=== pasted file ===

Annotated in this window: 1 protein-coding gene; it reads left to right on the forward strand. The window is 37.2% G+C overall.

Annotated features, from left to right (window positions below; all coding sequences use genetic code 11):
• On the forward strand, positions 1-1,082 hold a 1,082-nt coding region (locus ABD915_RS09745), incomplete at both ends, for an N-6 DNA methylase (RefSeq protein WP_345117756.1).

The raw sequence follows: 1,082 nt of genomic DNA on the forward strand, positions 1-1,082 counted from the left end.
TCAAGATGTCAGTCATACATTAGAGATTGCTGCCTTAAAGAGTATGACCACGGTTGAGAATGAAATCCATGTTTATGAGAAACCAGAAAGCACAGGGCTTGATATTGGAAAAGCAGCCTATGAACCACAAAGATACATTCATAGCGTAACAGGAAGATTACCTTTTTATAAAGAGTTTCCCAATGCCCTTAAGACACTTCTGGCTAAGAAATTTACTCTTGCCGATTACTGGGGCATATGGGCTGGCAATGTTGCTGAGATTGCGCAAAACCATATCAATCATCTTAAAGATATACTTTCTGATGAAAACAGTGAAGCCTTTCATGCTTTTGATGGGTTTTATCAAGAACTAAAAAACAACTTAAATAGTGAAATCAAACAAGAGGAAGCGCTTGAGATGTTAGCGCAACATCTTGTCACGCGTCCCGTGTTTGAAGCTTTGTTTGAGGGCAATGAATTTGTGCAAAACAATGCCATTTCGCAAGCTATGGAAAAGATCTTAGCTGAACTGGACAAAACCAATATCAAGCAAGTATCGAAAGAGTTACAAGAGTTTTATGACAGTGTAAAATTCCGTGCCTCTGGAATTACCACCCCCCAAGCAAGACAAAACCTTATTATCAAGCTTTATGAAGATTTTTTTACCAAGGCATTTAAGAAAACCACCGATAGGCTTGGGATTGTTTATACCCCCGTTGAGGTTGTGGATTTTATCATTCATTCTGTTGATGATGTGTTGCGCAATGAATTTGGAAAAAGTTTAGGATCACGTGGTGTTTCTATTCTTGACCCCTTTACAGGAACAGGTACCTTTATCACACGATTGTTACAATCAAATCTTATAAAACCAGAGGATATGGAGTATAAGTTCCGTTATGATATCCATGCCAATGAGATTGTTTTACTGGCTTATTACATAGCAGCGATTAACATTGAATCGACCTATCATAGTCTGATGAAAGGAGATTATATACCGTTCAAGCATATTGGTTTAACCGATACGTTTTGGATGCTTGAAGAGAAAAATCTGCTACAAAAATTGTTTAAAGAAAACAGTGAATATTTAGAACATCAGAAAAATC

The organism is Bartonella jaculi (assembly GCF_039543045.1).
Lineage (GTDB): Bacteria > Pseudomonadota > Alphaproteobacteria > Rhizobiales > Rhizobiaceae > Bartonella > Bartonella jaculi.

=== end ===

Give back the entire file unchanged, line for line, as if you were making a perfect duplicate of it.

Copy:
Annotated in this window: 1 protein-coding gene; it reads left to right on the forward strand. The window is 37.2% G+C overall.

Annotated features, from left to right (window positions below; all coding sequences use genetic code 11):
• On the forward strand, positions 1-1,082 hold a 1,082-nt coding region (locus ABD915_RS09745), incomplete at both ends, for an N-6 DNA methylase (RefSeq protein WP_345117756.1).

The raw sequence follows: 1,082 nt of genomic DNA on the forward strand, positions 1-1,082 counted from the left end.
TCAAGATGTCAGTCATACATTAGAGATTGCTGCCTTAAAGAGTATGACCACGGTTGAGAATGAAATCCATGTTTATGAGAAACCAGAAAGCACAGGGCTTGATATTGGAAAAGCAGCCTATGAACCACAAAGATACATTCATAGCGTAACAGGAAGATTACCTTTTTATAAAGAGTTTCCCAATGCCCTTAAGACACTTCTGGCTAAGAAATTTACTCTTGCCGATTACTGGGGCATATGGGCTGGCAATGTTGCTGAGATTGCGCAAAACCATATCAATCATCTTAAAGATATACTTTCTGATGAAAACAGTGAAGCCTTTCATGCTTTTGATGGGTTTTATCAAGAACTAAAAAACAACTTAAATAGTGAAATCAAACAAGAGGAAGCGCTTGAGATGTTAGCGCAACATCTTGTCACGCGTCCCGTGTTTGAAGCTTTGTTTGAGGGCAATGAATTTGTGCAAAACAATGCCATTTCGCAAGCTATGGAAAAGATCTTAGCTGAACTGGACAAAACCAATATCAAGCAAGTATCGAAAGAGTTACAAGAGTTTTATGACAGTGTAAAATTCCGTGCCTCTGGAATTACCACCCCCCAAGCAAGACAAAACCTTATTATCAAGCTTTATGAAGATTTTTTTACCAAGGCATTTAAGAAAACCACCGATAGGCTTGGGATTGTTTATACCCCCGTTGAGGTTGTGGATTTTATCATTCATTCTGTTGATGATGTGTTGCGCAATGAATTTGGAAAAAGTTTAGGATCACGTGGTGTTTCTATTCTTGACCCCTTTACAGGAACAGGTACCTTTATCACACGATTGTTACAATCAAATCTTATAAAACCAGAGGATATGGAGTATAAGTTCCGTTATGATATCCATGCCAATGAGATTGTTTTACTGGCTTATTACATAGCAGCGATTAACATTGAATCGACCTATCATAGTCTGATGAAAGGAGATTATATACCGTTCAAGCATATTGGTTTAACCGATACGTTTTGGATGCTTGAAGAGAAAAATCTGCTACAAAAATTGTTTAAAGAAAACAGTGAATATTTAGAACATCAGAAAAATC

The organism is Bartonella jaculi (assembly GCF_039543045.1).
Lineage (GTDB): Bacteria > Pseudomonadota > Alphaproteobacteria > Rhizobiales > Rhizobiaceae > Bartonella > Bartonella jaculi.